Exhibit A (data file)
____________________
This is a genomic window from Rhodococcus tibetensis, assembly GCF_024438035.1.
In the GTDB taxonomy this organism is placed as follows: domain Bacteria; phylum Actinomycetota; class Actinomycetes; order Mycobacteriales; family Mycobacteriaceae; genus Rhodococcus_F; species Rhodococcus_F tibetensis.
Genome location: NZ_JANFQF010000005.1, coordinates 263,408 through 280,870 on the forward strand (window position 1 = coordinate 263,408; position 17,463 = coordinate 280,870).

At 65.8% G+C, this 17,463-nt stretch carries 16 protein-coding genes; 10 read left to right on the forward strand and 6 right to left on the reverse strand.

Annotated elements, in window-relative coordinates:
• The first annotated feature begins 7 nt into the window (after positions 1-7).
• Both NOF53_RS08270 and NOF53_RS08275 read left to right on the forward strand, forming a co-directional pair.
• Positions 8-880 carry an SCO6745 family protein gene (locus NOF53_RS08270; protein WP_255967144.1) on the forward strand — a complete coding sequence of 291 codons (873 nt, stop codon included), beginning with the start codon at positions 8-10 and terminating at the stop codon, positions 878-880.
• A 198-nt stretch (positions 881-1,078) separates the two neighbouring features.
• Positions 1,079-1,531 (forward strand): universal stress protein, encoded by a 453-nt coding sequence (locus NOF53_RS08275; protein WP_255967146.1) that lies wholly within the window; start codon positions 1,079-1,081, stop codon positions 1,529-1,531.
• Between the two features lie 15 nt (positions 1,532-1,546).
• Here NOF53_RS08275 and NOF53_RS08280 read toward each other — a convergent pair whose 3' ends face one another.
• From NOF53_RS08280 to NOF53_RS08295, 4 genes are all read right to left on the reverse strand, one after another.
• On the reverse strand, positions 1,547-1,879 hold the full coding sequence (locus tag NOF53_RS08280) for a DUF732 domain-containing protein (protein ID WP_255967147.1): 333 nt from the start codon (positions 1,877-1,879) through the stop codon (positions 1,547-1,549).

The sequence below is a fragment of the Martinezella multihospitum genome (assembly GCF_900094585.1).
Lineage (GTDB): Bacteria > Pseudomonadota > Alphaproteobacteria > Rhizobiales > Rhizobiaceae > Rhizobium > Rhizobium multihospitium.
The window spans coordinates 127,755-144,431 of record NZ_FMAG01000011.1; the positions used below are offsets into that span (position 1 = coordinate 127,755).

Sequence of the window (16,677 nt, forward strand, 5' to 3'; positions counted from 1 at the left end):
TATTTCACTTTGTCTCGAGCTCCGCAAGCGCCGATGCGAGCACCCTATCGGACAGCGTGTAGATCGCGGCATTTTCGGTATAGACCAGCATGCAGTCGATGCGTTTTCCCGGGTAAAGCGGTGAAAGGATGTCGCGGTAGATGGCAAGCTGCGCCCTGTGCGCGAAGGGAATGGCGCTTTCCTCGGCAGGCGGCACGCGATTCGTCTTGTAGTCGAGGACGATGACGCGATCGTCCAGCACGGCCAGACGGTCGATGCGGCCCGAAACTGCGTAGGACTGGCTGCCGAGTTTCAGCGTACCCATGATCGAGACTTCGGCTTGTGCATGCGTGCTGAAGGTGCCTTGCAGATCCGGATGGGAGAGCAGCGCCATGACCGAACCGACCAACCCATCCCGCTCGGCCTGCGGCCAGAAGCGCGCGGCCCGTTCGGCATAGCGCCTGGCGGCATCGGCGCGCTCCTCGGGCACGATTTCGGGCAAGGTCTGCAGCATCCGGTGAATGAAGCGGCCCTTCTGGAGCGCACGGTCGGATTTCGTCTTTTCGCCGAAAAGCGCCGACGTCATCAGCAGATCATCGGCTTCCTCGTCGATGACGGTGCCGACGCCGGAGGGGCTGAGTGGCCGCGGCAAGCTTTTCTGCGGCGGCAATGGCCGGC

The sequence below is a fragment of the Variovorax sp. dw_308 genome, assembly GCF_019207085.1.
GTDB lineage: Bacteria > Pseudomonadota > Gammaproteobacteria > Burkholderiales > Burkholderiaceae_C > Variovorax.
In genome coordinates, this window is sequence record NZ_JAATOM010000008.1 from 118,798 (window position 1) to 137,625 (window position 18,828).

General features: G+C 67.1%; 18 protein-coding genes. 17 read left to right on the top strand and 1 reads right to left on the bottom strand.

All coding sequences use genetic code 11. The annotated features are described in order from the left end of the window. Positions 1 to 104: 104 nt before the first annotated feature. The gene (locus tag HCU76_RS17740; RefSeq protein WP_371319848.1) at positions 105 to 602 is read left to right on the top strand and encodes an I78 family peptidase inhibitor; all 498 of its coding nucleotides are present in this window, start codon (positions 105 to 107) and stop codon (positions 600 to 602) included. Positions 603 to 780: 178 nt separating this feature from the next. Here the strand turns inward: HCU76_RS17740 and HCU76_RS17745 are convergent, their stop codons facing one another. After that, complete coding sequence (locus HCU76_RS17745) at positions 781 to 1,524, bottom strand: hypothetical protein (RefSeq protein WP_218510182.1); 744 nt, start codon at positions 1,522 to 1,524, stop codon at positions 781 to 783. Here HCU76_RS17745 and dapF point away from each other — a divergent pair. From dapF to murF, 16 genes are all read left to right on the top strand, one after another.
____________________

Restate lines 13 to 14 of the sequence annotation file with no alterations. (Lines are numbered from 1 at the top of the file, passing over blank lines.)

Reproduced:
• From NOF53_RS08280 to NOF53_RS08295, 4 genes are all read right to left on the reverse strand, one after another.
• On the reverse strand, positions 1,547-1,879 hold the full coding sequence (locus tag NOF53_RS08280) for a DUF732 domain-containing protein (protein ID WP_255967147.1): 333 nt from the start codon (positions 1,877-1,879) through the stop codon (positions 1,547-1,549).